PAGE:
THE salary sacrifice car perk is in the crosshairs of the government.
Jane Ellison MP, financial secretary to the Treasury, has issued a salary sacrifice consultation to look at the future tax treatment of such benefits.
The government highlighted its interest in this area of employee provision at Summer Budget 2015, saying it was concerned at the way benefits had evolved and in particular the fairness of such treatment between those employers and employees who could afford to benefit from such arrangements and those who could not, and the cost to the taxpayer.
HMRC reports that salary sacrifice scheme PAYE clearance requests have increased by a third between tax years 2009/10 and 2014/15.
Pension saving, employer-supported childcare and the cycle to work scheme should continue to benefit from income tax and NICs relief when provided through salary sacrifice arrangements. These are benefits that the government specifically wants to encourage employers to provide.
In particular, Ms Ellison goes on to say that “Employers wanting to offer BiKs in conjunction with salary sacrifice will still be able to do so; however, the tax and employer NICs advantages for some BiKs will be reduced.” She added that government still wanted to positively support some salary sacrifice schemes, such as the cycle to work scheme.
Salary sacrifice and company cars
- Click here to discover how salary sacrifice can replace company cars
The Daily Telegraph highlighted the issue in its article ‘Work perks’ enjoyed by millions are under attack by HMRC, saying that HMRC wanted to cut the cost of these schemes, designed to reduce people’s tax bills.
How does salary sacrifice work?
Basically it’s an agreement between an employer and an employee to change the terms of employment contract by reducing the amount the employee is paid in cash in return for a non-cash benefit in kind.
Salary sacrifice is often used by companies to provide employees with cars rather than a company car – with significant tax savings.
Colin Tourick, Professor of Automotive Management at the University of Buckingham explains: “Under a car salary sacrifice scheme the employee gives up a part of their salary, saving their employer the cost of the sacrificed salary and Class 1 NIC. The employer incurs the cost of leasing the car and pays Class 1A NIC on the benefit in kind.
“The employee saves income tax and primary Class 1 NIC on the sacrificed salary. They have to pay benefit in kind tax but they can keep this low by choosing a low-emission car.”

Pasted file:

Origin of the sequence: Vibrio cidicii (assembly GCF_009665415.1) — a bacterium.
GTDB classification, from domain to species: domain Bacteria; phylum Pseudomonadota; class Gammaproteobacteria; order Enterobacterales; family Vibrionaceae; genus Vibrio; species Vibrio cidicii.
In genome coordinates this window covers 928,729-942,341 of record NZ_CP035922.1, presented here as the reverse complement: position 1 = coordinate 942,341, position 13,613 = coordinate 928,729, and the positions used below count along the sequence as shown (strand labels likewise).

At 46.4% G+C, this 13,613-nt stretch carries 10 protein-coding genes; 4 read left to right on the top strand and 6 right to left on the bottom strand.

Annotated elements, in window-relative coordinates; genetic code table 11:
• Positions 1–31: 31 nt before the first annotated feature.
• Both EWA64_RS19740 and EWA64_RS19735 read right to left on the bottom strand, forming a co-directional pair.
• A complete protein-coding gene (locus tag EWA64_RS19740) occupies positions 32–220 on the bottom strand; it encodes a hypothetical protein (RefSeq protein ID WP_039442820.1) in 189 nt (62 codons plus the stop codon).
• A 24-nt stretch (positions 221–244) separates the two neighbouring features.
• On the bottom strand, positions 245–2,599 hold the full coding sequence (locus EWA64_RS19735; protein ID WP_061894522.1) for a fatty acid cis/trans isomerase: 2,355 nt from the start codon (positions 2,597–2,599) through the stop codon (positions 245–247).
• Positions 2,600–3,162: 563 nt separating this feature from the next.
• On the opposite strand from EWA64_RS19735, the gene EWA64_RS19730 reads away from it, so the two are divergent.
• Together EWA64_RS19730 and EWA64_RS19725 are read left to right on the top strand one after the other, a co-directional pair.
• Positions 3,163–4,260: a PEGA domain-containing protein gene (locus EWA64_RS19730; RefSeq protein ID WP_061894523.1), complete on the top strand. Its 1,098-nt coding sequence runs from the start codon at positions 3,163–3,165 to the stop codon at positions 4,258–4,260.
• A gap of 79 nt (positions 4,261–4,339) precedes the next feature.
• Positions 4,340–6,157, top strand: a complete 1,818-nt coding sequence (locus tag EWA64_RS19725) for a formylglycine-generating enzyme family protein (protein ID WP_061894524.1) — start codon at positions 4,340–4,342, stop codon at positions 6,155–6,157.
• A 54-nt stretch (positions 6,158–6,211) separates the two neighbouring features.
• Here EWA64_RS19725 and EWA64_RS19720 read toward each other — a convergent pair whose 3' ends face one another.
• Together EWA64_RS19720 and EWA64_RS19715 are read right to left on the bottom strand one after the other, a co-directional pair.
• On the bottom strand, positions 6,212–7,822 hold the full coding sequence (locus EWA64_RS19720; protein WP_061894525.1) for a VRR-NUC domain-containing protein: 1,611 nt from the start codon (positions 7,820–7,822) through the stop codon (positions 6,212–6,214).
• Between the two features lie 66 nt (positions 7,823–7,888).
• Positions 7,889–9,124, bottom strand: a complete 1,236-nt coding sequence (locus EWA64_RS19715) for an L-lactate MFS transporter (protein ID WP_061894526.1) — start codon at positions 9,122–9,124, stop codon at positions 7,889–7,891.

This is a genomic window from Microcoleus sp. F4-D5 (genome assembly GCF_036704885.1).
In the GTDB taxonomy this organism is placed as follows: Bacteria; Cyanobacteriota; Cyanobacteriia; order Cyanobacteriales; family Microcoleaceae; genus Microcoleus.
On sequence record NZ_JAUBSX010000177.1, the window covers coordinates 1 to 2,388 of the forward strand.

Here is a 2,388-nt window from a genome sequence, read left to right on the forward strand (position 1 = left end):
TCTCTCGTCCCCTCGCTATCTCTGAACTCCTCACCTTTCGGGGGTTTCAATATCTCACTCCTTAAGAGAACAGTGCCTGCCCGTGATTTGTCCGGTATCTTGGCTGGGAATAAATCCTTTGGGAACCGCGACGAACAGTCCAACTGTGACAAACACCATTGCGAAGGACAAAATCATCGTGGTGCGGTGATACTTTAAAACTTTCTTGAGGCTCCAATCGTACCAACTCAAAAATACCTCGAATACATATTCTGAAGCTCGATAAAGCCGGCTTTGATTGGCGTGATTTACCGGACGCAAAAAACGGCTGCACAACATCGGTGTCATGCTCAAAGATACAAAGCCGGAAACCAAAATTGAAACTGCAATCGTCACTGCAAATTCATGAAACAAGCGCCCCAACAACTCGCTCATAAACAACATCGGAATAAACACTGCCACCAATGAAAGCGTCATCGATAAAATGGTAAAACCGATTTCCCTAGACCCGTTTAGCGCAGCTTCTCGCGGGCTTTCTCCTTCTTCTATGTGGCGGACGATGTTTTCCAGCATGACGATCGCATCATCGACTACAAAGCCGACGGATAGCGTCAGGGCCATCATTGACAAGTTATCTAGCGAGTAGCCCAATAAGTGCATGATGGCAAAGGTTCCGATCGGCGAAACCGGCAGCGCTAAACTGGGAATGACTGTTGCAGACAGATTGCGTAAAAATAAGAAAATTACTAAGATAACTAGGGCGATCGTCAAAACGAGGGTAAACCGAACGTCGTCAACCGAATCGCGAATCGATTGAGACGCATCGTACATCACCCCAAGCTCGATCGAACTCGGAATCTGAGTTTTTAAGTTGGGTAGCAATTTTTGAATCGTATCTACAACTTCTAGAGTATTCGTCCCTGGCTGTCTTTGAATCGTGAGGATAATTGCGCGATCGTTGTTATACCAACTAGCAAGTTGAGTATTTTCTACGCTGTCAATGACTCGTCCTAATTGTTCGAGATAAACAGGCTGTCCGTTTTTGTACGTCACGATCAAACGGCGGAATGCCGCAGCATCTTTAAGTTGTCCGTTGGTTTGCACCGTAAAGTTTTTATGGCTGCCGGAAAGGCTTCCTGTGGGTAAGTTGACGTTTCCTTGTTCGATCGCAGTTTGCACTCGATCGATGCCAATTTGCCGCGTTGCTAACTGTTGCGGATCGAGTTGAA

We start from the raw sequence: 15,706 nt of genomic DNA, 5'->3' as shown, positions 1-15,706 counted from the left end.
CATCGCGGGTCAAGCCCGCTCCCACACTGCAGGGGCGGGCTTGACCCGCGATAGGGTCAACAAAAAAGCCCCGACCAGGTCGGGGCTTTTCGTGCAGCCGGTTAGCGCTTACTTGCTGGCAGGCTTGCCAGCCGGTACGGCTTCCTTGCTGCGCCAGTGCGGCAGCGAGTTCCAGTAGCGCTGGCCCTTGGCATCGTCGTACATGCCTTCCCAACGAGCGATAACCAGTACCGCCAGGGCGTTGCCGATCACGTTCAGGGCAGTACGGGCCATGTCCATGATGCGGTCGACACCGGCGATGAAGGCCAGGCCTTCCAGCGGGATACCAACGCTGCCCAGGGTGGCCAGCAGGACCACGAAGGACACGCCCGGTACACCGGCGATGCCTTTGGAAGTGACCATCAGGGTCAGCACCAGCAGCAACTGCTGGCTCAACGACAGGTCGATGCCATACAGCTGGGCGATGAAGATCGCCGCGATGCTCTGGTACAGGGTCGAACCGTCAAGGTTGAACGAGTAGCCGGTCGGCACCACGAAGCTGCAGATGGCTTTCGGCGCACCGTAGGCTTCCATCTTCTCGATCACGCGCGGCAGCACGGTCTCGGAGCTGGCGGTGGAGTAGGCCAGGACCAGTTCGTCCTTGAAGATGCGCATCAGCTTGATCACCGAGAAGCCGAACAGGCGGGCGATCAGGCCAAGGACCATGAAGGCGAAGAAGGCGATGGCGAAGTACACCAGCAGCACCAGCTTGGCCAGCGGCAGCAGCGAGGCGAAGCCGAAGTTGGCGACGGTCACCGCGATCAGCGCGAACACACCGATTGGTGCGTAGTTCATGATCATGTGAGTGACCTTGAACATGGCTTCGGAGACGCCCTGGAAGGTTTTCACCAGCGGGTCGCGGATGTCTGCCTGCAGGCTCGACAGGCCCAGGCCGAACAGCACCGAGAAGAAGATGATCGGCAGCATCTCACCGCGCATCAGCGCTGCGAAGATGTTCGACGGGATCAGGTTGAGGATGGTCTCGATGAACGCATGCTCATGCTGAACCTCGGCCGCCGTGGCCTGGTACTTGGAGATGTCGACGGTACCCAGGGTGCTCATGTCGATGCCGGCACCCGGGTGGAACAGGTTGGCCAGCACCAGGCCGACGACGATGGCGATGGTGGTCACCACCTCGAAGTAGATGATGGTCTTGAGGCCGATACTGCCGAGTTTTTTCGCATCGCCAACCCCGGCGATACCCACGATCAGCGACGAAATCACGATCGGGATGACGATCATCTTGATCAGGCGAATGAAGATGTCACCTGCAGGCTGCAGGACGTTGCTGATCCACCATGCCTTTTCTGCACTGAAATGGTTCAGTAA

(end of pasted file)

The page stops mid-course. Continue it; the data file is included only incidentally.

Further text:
The trade body the British Vehicle Rental and Leasing Association strongly supports existing salary sacrifice car schemes.
Its chief executive Gerry Keaney said: “These schemes offer a valuable way of rewarding and retaining staff, particularly for many public sector organisations who have had to struggle with long-term pay freezes.
“The vast majority of staff receiving this valuable perk are in the basic income tax bracket and salary sacrifice schemes provide them with a unique opportunity to drive a newer, cleaner and safer car than they would otherwise.”
Meanwhile, Dan Rees associate director – Employment Taxes at Deloitte LLP, highlighted the conflicting nature of the government wish list.
“The proposals will significantly affect the employee net cost of salary sacrifice arrangements for the lowest CO2 emission cars. This is the case even if an employer chooses to provide such an arrangement as a staff value benefit at no cost or saving to itself, which is a common scenario.
“Ultra Low Emission Cars (ULEVs) are the very cars that the government is currently separately consulting on how to incentivise in the company car arena into the 2020s through the BIK system. Such incentives would therefore be unavailable through a salary sacrifice mechanism, or potentially even through a conventional cash or company car perk scheme (as the proposals are written), in our view significantly limiting their reach.”
The government’s salary sacrifice consultation closes for comments on 19 October 2016.
You can read more about salary sacrifice here